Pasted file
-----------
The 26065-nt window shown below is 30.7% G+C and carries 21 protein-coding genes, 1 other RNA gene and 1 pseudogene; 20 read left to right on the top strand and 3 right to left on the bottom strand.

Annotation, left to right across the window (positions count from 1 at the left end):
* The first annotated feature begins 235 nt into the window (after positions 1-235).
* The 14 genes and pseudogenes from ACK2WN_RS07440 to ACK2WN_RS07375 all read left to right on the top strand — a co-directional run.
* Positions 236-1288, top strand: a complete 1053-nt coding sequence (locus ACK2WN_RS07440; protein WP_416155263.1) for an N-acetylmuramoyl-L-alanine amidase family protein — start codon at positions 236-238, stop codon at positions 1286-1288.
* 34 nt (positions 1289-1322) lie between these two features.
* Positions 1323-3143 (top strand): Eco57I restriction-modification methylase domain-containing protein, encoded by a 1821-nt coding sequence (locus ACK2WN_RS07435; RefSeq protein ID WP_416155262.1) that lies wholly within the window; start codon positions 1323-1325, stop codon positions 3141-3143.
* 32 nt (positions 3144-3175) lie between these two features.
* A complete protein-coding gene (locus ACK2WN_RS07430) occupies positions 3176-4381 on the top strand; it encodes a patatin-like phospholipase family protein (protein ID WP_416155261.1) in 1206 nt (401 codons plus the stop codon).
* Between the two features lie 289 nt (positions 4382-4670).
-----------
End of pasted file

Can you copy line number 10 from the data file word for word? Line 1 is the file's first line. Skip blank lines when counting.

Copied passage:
* Between the two features lie 289 nt (positions 4382-4670).